Short items

Malaria double whammy

GlaxoSmithKline (GSK) is to publish a database of 13 500 hit compounds that have potential to be developed into malaria drugs. GSK has also announced an ’open lab’ project to support scientists exploring these compounds. Meanwhile, the plant source of artemisinin - the newest and most effective antimalarial on the market - has been genetically sequenced by a UK team, who are hoping to develop high-yielding varieties to boost supplies of the drug.
Guardian, 20 January 2010; The Times, 15 January 2010 

Nellie and the nukes

Increased levels of 14C left behind by nuclear bomb tests in the 1950s could help combat the illegal trade of ’modern’ ivory. Only ivory from elephant tusks claimed before 1947 can be traded under EU law, and a newly developed method should lead to more accurate dating based on levels of the radionuclide present.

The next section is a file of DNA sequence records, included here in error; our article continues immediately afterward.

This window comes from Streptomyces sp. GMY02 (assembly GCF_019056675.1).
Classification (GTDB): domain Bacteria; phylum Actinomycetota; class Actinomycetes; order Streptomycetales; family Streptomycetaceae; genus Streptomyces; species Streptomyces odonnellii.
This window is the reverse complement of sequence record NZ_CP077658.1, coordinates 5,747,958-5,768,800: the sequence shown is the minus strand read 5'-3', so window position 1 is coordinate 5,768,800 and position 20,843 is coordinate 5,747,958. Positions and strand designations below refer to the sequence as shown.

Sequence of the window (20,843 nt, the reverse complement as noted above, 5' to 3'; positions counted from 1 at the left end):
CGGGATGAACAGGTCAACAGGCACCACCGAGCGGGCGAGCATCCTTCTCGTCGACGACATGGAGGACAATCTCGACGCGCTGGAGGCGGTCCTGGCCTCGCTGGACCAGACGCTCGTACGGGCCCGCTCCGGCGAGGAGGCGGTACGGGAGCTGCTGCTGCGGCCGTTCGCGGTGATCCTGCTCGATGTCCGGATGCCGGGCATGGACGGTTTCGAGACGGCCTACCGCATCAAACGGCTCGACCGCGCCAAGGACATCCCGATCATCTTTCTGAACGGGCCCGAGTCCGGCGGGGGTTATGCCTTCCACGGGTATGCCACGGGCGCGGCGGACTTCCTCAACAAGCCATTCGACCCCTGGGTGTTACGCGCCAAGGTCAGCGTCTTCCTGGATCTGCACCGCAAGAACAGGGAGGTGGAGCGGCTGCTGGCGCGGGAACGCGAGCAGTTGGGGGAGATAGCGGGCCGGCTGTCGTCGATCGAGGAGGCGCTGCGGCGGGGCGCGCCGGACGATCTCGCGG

The Times, 4 January 2010 

Plasma jet drill for dentists

A low temperature plasma jet could replace drilling as a means for dentists to clean bacteria out of tooth cavities before filling them. The device fires a stream of oxygen ions at about 40?C, which can kill bacteria in less than 20 seconds without damaging dentine or tooth pulp, which could lead to a pain-free alternative to the dreaded drill.  
, 20 January 2010  

Sea snail shell takes the strain

The shell of the Indian ocean ’scaly foot’ snail could help researchers develop better body armour. The shell can withstand sustained crushing by a crab’s claw, as well as changes of temperature and acidity, thanks to its triple layered composite structure. Where most mollusc shells have a calcified layer with a thin organic layer on top, the scaly foot snail has a thicker organic layer that absorbs shocks, and is topped with a tough third layer of iron sulfide granules. 
The Times, 19 January 2010